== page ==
Want to Rank Well in Search? Send the Right Signals

Want to Rank Well in Search? Send the Right Signals

1000 667 Rob Lovitt

Funny thing about Google: The search giant can find just about any website on the internet but if it “thinks” that you won’t like what it finds, it won’t show you. Page 1 or 100, search rank is all about sending the signals that get Google’s approval.

Ever wonder what those signals are? The folks at Searchmetrics have and they’ve just released an exhaustive report that analyzes the most important ones. It’s written for a very specific audience — those who create and manage SEO strategies — but even a cursory overview reveals the trends that will increasingly dictate whether potential patients find your practice website or someone else’s.

Among its findings:

Content gets complicated

It used to be that ensuring your webpages included appropriate keywords was, well, key to ranking well. Now, Google is taking a more advanced, more holistic approach, incorporating both the relevance of the content and the user’s intention. As the report notes,

Generally speaking, content is relevant when it provides answers to as many questions as possible, and when it deals with the most important aspects of a topic. This is how we define holistic and comprehensive content.

In other words, sprinkling terms like breast augmentation or Boston dermatologist throughout your website won’t get you noticed if the content around it doesn’t help users answer their questions and/or resolve their concerns.

User signals provide powerful insights

Simply put, the online actions people take give Google direct feedback on how satisfied they are with the content they find on specific websites — another way of saying how relevant it is — and the company has several massive data sources to pull from, including search results, (Chrome) browser activity and its ubiquitous analytics products.

The most important signals are click-through rates (CTR), time spent on site and bounce rate. According to the report, pages occupying the top search position have an average CTR of 44%, compared to an average of 23% for all of Page 1, while time on site for the top 10 spots is 3:10 (mm:ss). Add in the fact that bounce rates are rising, which means people are either finding exactly what they want or not at all, and you can’t help but realize the importance of quickly attracting — and keeping — searchers’ attention.

Some social signals speak loudly (but fade quickly)

Gauging the correlation between social media presence and ranking position, the report found that Facebook generated the highest level of user interactions across search results, with the other major networks falling off rapidly.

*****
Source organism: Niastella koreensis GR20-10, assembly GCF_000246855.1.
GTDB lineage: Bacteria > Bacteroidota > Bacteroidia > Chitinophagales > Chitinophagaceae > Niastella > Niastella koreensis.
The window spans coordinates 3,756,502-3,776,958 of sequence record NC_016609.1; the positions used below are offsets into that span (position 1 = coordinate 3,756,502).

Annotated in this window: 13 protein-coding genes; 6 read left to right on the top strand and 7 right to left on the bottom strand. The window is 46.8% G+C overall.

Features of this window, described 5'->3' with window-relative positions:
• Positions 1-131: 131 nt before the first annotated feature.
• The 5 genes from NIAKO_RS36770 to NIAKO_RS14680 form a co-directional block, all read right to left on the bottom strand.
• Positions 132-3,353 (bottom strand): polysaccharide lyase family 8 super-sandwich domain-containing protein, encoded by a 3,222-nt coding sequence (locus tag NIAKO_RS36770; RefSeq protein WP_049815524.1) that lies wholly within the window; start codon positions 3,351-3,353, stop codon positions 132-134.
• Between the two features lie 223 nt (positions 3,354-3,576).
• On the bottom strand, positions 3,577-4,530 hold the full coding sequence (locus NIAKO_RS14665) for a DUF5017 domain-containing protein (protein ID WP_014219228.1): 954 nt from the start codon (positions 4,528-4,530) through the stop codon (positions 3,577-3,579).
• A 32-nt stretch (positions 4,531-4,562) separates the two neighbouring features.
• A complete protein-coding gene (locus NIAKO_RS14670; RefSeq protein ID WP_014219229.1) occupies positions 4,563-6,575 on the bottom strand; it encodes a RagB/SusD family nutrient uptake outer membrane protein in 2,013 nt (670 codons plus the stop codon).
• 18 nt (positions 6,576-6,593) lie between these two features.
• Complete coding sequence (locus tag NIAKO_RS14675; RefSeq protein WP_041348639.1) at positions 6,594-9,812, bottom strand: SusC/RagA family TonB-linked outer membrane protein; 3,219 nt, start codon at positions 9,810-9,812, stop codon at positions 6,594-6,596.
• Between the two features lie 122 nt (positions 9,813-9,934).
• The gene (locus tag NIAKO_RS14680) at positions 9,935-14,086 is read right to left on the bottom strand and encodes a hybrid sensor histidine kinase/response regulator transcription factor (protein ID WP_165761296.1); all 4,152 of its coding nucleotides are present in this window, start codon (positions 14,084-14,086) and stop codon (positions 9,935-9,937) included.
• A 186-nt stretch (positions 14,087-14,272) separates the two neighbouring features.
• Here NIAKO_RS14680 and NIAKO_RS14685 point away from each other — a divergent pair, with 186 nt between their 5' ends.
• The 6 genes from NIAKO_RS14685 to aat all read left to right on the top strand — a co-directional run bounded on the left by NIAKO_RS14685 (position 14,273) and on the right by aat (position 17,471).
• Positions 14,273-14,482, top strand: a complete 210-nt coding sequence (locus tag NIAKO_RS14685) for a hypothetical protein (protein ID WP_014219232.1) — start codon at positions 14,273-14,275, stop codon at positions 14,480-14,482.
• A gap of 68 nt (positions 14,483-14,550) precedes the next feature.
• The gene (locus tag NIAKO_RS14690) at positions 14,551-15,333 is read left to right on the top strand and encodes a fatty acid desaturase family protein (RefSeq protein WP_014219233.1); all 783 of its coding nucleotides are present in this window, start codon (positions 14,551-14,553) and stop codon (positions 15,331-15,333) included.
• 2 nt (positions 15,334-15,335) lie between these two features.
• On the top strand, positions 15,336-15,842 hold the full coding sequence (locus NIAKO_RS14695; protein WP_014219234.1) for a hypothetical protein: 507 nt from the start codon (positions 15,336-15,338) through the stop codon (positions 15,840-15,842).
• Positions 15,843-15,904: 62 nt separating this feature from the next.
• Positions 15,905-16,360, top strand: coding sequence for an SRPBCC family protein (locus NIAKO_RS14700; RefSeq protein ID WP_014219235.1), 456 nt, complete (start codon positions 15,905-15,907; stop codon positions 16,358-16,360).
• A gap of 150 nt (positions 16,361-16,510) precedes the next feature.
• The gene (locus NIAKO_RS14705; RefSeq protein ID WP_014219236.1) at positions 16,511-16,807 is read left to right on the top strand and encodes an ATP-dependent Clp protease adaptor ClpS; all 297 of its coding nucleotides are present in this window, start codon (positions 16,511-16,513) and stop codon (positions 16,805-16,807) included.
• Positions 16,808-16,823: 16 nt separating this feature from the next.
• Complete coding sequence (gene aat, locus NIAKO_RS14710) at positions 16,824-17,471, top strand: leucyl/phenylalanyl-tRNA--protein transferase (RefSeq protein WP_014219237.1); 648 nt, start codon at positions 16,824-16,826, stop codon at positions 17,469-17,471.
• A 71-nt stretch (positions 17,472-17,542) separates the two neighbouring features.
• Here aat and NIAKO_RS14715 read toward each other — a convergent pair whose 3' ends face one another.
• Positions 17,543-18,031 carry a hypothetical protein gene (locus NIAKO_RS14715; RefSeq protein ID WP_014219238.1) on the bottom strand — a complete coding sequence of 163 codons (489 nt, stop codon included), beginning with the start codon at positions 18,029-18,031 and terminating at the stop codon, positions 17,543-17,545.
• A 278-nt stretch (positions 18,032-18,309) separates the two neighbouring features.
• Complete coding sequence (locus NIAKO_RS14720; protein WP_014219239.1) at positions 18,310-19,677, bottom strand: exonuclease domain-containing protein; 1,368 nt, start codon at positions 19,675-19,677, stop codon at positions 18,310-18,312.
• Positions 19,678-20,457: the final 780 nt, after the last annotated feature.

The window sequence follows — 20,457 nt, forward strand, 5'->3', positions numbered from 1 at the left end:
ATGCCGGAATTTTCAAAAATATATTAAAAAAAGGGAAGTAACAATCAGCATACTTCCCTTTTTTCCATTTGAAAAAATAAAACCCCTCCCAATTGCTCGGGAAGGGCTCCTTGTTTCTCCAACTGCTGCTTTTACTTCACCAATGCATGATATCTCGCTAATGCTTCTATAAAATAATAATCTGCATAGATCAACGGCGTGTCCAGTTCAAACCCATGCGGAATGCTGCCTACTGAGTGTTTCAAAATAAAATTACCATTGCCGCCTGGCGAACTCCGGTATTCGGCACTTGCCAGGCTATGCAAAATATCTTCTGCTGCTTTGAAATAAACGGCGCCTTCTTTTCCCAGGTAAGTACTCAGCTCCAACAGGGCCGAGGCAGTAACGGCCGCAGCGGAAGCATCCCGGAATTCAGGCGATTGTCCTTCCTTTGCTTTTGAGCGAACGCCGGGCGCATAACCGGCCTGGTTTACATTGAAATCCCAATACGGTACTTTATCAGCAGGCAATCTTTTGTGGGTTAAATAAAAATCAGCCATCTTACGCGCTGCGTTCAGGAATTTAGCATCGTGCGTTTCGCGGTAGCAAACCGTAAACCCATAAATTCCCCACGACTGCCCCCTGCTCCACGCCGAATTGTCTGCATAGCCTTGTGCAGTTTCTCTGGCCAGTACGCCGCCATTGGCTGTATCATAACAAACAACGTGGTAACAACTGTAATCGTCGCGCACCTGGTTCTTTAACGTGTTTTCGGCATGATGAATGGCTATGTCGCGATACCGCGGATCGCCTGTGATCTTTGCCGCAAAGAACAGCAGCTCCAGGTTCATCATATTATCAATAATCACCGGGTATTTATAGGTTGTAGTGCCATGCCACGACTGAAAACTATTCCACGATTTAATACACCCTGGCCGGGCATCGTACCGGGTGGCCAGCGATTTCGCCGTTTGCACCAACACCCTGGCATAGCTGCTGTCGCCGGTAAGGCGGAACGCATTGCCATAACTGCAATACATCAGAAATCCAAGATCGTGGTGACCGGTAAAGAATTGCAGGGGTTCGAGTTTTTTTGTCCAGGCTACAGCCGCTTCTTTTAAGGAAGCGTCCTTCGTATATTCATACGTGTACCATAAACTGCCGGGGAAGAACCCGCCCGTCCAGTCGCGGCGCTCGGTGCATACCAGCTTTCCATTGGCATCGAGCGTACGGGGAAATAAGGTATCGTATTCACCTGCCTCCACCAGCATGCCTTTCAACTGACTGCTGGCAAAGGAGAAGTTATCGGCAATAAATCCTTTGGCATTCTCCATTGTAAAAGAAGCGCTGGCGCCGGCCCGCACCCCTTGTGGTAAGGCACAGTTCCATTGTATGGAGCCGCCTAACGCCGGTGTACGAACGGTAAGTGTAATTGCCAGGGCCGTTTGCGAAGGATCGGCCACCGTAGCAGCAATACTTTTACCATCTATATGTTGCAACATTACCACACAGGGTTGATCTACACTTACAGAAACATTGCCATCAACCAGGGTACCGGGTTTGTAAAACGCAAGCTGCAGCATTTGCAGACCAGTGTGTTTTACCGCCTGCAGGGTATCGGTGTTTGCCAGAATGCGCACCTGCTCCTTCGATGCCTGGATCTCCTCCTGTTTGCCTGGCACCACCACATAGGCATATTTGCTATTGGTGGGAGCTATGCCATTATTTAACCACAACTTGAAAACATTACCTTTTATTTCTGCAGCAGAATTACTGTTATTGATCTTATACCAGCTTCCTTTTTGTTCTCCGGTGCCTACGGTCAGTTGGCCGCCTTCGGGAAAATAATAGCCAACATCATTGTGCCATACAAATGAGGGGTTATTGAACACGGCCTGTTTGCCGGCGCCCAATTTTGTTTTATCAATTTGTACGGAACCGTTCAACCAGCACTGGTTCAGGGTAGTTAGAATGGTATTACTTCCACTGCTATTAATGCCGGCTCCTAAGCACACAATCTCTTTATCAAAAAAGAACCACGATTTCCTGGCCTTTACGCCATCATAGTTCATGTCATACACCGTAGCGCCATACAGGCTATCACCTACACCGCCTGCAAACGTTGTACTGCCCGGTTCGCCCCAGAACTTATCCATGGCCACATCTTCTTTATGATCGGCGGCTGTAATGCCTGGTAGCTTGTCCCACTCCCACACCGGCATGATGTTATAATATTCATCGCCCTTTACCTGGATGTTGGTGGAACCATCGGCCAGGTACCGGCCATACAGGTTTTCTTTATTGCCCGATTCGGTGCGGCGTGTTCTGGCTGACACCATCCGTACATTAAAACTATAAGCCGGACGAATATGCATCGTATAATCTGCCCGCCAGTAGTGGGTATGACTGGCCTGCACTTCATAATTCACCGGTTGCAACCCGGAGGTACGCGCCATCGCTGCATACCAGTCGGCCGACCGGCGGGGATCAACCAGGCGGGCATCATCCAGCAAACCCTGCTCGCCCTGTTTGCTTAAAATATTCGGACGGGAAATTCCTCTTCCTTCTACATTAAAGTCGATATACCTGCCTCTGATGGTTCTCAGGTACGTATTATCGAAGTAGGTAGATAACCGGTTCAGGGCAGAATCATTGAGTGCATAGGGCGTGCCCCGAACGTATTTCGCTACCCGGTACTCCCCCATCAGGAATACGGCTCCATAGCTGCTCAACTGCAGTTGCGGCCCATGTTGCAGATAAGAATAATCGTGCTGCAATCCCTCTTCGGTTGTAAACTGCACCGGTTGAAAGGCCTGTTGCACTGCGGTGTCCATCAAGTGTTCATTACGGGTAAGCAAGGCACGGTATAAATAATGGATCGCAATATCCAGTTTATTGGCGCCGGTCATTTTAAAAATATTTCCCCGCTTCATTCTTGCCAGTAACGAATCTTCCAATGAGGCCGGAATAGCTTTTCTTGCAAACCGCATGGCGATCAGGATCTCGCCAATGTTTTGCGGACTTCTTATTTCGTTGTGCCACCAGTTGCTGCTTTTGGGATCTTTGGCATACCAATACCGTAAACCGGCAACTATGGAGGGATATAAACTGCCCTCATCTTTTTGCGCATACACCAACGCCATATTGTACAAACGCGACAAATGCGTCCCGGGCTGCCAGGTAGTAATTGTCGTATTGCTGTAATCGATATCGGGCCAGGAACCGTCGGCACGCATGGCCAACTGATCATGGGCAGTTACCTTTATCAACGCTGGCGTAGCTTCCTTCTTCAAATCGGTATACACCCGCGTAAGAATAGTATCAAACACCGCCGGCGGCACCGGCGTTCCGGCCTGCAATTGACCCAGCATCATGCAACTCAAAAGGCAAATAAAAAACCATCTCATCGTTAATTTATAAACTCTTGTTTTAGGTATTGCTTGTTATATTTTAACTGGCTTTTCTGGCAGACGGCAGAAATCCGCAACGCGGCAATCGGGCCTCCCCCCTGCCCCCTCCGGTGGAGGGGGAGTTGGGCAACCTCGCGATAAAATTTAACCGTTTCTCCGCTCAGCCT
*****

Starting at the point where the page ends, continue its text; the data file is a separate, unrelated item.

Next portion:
For aesthetic practices, the takeaway is that even though most potential patients don’t conduct their aesthetic journeys on Facebook and Twitter, they do expect doctors to be active on social media, and by ensuring that your practice website and social profiles are in sync, it becomes that much easier for Google and those who use it to find you.

Technical factors still matter

Even the best, most relevant content won’t land your website atop users’ search results if it’s not easily accessible, easy to consume and optimized from a technical point of view. In that light, fast load times, mobile-friendliness, HTTPS encryption, etc., play a key role in whether or not you get found and what happens next:

Perfect technical implementation lays the foundation for breaking into the top 20, but long-term success in the upper echelons of the first results page is achieved by offering content that matches the relevant user intention.

Put all of the above together and it’s obvious that the science of search rank is complex — and it’s only going to become more so in the years ahead. Thanks to machine learning and other advanced technologies, Google will only get better at determining which websites warrant a high search rank and which ones deserve to disappear. Or, as Searchmetrics puts it,

What was once a slow, clunky algorithm that needed updating one step at a time has now become a fluid, highly complex organism that changes continuously. Nothing is set in stone. Everything is in constant flux.

Doctor Takeaway

The smarter search engines get, the more sophisticated the SEO required

The point of this post isn’t to make marketing neophytes into SEO experts, but rather, to provide a heads up on the current state of search and how complex it’s become in recent years. Simply put, the days of DIY digital marketing are over. Successful SEO requires both a specialized set of skills and the ability to stay abreast of the never-ending changes. If your web team lacks one or the other, it may be time to initiate your own new search.

Rob Lovitt

Rob Lovitt is a longtime writer and editor who believes every good business has a great story to tell. He has written for dozens of magazines and websites, including NBCnews.com, Expedia.com and the inflight magazines of Alaska, Horizon and Frontier airlines.

All stories by:Rob Lovitt